- Commissioners also approved a direct purchase for $19,926 from Inland Pipe & Supply for materials needed for ongoing hydro improvement projects. Commissioners needed to approve the purchase because the purchaser had exceeded an allowable limit of $15,000 for direct purchases. Hear the discussion at 3:48:53 on the commission audio.
- Heard from Enterprise Risk Manager Paul Dietz that his team continues work use computer modeling and analytics to apply standard risk measures across GCPUD. Their work extends to reducing risk to the utility's energy supply and working with employees and Grant PUD managers to mitigate risk. View the full report on pages 48-61 of the presentation materials. Hear the discussion at 1:59:00 on the commission audio.
- Heard from Compliance Program Manager Gene Austin of ongoing efforts to ensure Grant PUD operations comply with hundreds of critical infrastructure and energy-reliability requirements enforced by the federal North American Electric Reliability Corporation (NERC) and other agencies. Federal compliance experts audit Grant PUD every three years. The next audit will happen in late 2023. Austin said he and his team will have more details about the scope of the next audit in approximately May 2023. "This work is critically vital to our continued success," General Manager & CEO Rich Wallen said of the work. Fines for failing to comply could cost in the millions of dollars. "This team keeps us focused on the areas we need to be focused on." View the full report on pages 62-75 of the presentation materials. Hear the discussion at 2:24:25 on the commission audio.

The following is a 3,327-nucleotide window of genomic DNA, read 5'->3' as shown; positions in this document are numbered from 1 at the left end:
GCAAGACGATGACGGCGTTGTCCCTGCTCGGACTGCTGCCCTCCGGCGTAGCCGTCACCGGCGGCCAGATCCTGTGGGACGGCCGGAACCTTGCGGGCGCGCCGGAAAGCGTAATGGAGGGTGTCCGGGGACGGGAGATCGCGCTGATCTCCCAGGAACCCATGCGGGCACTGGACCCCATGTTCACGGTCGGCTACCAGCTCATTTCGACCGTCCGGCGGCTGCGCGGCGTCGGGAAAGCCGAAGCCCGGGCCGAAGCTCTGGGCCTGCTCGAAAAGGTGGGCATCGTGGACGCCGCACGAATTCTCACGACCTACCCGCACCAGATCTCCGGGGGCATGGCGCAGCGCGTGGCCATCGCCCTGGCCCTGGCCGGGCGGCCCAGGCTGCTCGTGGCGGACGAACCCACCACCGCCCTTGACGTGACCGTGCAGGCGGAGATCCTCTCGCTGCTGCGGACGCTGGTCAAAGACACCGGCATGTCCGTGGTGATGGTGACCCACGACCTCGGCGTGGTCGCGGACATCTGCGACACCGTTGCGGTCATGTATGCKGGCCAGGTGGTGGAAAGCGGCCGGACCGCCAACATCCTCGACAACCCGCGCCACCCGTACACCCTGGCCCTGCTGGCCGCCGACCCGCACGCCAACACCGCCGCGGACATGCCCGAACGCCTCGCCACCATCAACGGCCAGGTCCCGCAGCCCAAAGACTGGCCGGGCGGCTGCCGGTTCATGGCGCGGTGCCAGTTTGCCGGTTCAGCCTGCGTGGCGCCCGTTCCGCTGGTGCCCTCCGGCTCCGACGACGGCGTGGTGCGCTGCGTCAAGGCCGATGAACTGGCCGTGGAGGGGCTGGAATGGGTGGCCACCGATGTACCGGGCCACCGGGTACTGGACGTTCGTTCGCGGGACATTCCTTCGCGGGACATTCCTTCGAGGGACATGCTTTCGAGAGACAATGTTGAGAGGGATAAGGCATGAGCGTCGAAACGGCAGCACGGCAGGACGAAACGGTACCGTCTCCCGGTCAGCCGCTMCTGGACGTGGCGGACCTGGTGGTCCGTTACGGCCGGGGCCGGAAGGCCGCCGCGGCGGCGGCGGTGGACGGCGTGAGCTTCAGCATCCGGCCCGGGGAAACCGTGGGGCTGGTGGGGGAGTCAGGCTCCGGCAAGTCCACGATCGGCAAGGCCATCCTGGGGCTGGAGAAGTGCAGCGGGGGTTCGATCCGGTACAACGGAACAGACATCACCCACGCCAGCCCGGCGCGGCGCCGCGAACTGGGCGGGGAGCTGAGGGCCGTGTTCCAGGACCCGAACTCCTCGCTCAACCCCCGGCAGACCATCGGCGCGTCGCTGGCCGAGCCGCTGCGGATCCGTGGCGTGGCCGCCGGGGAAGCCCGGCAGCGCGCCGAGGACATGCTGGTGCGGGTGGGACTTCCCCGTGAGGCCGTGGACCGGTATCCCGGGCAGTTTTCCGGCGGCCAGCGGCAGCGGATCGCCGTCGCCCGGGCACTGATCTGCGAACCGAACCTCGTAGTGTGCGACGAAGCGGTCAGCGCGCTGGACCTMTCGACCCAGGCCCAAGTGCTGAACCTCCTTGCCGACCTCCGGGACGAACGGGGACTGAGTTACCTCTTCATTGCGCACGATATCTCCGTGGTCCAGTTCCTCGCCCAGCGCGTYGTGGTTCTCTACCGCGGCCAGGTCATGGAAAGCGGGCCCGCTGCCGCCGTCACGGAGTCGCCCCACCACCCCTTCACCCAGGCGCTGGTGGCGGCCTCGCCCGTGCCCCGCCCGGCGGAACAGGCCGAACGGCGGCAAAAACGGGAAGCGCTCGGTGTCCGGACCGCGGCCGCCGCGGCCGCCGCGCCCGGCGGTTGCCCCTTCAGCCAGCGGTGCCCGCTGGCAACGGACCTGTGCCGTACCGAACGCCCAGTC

- Reviewed a request to approve a new contract for janitorial services from Del Sol, Inc. Grant PUD's present contract with Del Sol was supposed to expire in July 2023, however, because of additional expenses primarily associated with COVID response and extra cleaning to sanitize work areas to prevent outbreaks, the not to exceed funds will expire the end of July 2022. The new contract, which is up for action during the July 26 commission meeting, has a funding limit of $2.046 million and would expire June 30, 2025. Hear the discussion at 3:44:15 on the commission audio.